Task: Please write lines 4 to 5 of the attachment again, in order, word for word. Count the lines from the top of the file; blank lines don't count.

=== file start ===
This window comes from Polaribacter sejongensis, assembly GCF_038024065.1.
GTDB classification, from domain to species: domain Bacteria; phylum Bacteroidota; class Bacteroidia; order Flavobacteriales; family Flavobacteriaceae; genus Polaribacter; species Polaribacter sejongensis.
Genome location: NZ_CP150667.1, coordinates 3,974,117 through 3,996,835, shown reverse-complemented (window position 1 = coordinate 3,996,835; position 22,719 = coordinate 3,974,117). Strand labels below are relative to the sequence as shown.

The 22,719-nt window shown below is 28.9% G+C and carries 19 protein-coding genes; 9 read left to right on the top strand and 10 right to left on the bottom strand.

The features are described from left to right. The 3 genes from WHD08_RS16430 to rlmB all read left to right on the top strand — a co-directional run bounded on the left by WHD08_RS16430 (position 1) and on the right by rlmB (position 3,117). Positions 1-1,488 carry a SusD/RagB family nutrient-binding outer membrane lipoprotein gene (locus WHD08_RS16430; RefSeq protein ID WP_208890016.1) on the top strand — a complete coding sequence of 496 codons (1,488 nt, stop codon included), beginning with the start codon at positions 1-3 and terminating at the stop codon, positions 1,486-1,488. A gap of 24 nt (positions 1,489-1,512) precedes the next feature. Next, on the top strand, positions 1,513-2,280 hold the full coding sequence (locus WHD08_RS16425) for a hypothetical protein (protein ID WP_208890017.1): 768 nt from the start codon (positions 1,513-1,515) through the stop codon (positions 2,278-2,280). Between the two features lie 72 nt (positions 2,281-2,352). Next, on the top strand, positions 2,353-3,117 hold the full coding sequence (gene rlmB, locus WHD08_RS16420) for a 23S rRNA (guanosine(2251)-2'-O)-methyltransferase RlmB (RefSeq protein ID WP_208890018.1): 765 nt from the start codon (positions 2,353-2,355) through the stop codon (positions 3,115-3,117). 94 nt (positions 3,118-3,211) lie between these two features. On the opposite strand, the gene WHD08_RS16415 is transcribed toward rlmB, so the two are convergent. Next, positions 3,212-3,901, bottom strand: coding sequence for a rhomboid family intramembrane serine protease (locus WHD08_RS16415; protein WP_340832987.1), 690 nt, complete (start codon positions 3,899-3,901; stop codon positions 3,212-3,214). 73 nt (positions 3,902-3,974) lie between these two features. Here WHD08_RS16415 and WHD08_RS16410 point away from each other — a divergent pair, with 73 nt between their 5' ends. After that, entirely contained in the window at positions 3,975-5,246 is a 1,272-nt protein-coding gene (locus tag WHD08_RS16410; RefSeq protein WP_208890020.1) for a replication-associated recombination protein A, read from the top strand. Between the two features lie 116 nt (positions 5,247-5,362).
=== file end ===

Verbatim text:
The 22,719-nt window shown below is 28.9% G+C and carries 19 protein-coding genes; 9 read left to right on the top strand and 10 right to left on the bottom strand.

The features are described from left to right. The 3 genes from WHD08_RS16430 to rlmB all read left to right on the top strand — a co-directional run bounded on the left by WHD08_RS16430 (position 1) and on the right by rlmB (position 3,117). Positions 1-1,488 carry a SusD/RagB family nutrient-binding outer membrane lipoprotein gene (locus WHD08_RS16430; RefSeq protein ID WP_208890016.1) on the top strand — a complete coding sequence of 496 codons (1,488 nt, stop codon included), beginning with the start codon at positions 1-3 and terminating at the stop codon, positions 1,486-1,488. A gap of 24 nt (positions 1,489-1,512) precedes the next feature. Next, on the top strand, positions 1,513-2,280 hold the full coding sequence (locus WHD08_RS16425) for a hypothetical protein (protein ID WP_208890017.1): 768 nt from the start codon (positions 1,513-1,515) through the stop codon (positions 2,278-2,280). Between the two features lie 72 nt (positions 2,281-2,352). Next, on the top strand, positions 2,353-3,117 hold the full coding sequence (gene rlmB, locus WHD08_RS16420) for a 23S rRNA (guanosine(2251)-2'-O)-methyltransferase RlmB (RefSeq protein ID WP_208890018.1): 765 nt from the start codon (positions 2,353-2,355) through the stop codon (positions 3,115-3,117). 94 nt (positions 3,118-3,211) lie between these two features. On the opposite strand, the gene WHD08_RS16415 is transcribed toward rlmB, so the two are convergent. Next, positions 3,212-3,901, bottom strand: coding sequence for a rhomboid family intramembrane serine protease (locus WHD08_RS16415; protein WP_340832987.1), 690 nt, complete (start codon positions 3,899-3,901; stop codon positions 3,212-3,214). 73 nt (positions 3,902-3,974) lie between these two features. Here WHD08_RS16415 and WHD08_RS16410 point away from each other — a divergent pair, with 73 nt between their 5' ends. After that, entirely contained in the window at positions 3,975-5,246 is a 1,272-nt protein-coding gene (locus tag WHD08_RS16410; RefSeq protein WP_208890020.1) for a replication-associated recombination protein A, read from the top strand. Between the two features lie 116 nt (positions 5,247-5,362).